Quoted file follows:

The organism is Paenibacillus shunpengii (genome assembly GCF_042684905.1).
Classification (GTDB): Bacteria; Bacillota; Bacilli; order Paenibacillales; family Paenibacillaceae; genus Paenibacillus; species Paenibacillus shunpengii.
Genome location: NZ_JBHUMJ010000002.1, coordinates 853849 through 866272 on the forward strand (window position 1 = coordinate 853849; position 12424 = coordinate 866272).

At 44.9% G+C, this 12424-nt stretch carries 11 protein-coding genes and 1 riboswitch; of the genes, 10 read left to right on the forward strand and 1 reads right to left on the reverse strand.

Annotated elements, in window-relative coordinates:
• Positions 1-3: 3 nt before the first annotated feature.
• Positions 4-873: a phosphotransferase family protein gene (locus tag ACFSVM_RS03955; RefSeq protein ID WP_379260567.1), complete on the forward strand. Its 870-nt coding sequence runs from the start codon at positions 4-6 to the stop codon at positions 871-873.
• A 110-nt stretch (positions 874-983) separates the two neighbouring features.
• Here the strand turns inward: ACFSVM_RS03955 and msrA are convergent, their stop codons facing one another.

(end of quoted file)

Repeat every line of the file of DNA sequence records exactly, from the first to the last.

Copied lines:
The organism is Paenibacillus shunpengii (genome assembly GCF_042684905.1).
Classification (GTDB): Bacteria; Bacillota; Bacilli; order Paenibacillales; family Paenibacillaceae; genus Paenibacillus; species Paenibacillus shunpengii.
Genome location: NZ_JBHUMJ010000002.1, coordinates 853849 through 866272 on the forward strand (window position 1 = coordinate 853849; position 12424 = coordinate 866272).

At 44.9% G+C, this 12424-nt stretch carries 11 protein-coding genes and 1 riboswitch; of the genes, 10 read left to right on the forward strand and 1 reads right to left on the reverse strand.

Annotated elements, in window-relative coordinates:
• Positions 1-3: 3 nt before the first annotated feature.
• Positions 4-873: a phosphotransferase family protein gene (locus tag ACFSVM_RS03955; RefSeq protein ID WP_379260567.1), complete on the forward strand. Its 870-nt coding sequence runs from the start codon at positions 4-6 to the stop codon at positions 871-873.
• A 110-nt stretch (positions 874-983) separates the two neighbouring features.
• Here the strand turns inward: ACFSVM_RS03955 and msrA are convergent, their stop codons facing one another.